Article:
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Text messages allegedly led to a workplace discrimination lawsuit

Many Massachusetts residents use text messaging as a regular form of communication, but can those messages get someone fired if an employee is texting his or her employer? An out-of-state woman claims that she suffered a wrongful termination because of messages that she had sent to her manager over a three-month period. She claims that she faced workplace discrimination because her superior was not held accountable along with her.

The woman worked for the city for 11 years, with her last position being an executive assistant. According to the complaint, she regularly texted with her manager both during work and after. Some of the other texts that she had allegedly sent were regular conversations that were personal. There were also conversations that were work-related that involved her superior giving her words of encouragement for her job. Others were the plaintiff expressing complaints to the manager, but he apparently did not reply.

The conversations between the two continued until the plaintiff reportedly sent some unprofessional messages. The texts that she sent to him apparently contained explicit language and included complaints about additional work that she did not want to do that was not part of her job description. This was when her superior stopped responding, and the plaintiff was fired for insubordination.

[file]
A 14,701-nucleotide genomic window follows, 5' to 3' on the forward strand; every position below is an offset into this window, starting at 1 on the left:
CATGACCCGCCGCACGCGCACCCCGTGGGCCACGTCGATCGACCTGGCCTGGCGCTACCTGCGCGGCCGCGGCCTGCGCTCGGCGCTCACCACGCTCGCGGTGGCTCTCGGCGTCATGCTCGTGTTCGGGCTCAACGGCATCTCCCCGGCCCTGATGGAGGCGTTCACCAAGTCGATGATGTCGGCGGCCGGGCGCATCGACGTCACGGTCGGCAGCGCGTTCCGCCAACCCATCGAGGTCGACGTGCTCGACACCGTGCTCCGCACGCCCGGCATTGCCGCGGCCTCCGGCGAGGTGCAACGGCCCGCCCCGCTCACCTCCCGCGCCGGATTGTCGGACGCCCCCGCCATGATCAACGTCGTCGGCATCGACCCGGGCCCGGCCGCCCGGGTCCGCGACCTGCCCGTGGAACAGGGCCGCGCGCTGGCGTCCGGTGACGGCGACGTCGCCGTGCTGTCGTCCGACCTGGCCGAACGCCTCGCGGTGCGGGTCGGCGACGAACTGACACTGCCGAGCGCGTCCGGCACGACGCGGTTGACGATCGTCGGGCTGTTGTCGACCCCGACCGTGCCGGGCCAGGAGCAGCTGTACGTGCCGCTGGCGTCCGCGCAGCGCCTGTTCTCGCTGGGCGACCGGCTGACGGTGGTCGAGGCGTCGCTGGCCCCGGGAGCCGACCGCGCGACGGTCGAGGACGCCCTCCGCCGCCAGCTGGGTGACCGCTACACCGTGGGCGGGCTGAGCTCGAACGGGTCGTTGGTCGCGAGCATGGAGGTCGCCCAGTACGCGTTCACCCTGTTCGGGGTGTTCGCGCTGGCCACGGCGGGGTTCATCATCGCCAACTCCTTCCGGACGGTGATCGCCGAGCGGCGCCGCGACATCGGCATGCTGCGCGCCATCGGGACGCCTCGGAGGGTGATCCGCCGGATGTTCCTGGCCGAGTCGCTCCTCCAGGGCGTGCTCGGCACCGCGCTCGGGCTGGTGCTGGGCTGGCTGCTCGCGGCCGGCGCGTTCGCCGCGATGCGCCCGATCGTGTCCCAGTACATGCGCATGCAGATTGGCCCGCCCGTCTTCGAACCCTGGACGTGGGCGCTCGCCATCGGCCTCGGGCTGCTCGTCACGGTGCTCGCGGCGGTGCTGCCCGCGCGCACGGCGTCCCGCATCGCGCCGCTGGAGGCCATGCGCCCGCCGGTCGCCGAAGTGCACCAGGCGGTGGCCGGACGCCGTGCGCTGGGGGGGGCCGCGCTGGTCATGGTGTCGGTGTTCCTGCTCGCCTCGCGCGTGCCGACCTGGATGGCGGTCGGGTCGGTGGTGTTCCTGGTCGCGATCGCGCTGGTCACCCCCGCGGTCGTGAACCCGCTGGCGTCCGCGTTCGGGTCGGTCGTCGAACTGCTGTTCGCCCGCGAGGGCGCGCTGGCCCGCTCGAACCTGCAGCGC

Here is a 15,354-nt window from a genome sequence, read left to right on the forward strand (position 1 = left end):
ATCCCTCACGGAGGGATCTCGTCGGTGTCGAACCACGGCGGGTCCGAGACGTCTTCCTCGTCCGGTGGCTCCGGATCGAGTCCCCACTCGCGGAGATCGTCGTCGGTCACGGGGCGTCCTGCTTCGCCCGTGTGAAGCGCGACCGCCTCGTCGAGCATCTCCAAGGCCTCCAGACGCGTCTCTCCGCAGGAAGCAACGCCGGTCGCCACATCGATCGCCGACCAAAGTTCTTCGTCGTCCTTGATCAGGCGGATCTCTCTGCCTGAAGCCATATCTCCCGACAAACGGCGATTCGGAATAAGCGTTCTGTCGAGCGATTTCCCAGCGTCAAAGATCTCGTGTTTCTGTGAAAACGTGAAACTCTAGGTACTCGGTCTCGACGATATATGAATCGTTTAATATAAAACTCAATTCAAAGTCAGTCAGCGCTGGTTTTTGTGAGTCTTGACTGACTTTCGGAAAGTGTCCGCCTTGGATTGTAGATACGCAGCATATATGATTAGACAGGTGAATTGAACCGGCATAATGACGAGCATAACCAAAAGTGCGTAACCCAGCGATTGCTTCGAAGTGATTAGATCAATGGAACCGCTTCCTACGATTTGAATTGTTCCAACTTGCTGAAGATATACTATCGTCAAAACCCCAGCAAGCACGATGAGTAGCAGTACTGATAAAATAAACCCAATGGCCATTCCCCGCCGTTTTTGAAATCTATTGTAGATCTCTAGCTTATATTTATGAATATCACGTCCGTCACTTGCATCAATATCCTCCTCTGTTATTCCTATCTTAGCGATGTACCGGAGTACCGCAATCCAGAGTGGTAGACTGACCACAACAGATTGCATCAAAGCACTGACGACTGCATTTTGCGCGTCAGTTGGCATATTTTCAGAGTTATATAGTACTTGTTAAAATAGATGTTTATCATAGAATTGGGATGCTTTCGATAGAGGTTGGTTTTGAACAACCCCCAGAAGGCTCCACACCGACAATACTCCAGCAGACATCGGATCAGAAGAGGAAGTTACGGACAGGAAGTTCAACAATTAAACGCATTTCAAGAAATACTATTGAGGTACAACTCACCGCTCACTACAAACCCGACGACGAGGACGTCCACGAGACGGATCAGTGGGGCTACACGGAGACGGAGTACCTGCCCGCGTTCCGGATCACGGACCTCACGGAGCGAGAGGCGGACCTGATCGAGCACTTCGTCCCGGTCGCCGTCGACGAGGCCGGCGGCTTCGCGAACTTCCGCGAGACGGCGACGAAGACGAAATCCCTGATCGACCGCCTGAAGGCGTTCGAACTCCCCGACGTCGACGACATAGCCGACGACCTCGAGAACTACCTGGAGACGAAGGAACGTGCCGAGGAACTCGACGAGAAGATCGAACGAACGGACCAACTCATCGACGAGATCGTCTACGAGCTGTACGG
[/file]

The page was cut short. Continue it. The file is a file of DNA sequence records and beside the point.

Only the last five messages that the plaintiff sent to her manager -- the ones that resulted in her firing -- were included in her personnel file. All of the other texts, including the ones that her manager had sent back to her, were all allegedly disregarded, and the city did not see both sides of the story. The plaintiff is accusing the city of a wrongful termination and violation of the Elliott Larsen Civil Rights Act because she was fired due to her gender. It is unlawful for Massachusetts employers to engage in workplace discrimination based on their workers' legally protected statuses, including gender. Those who believe that they have been victimized have the right to pursue claims through the civil court system.

Source: mlive.com, "City worker fired over messages regularly texted with manager", Andrew Dodson, Feb. 11, 2016

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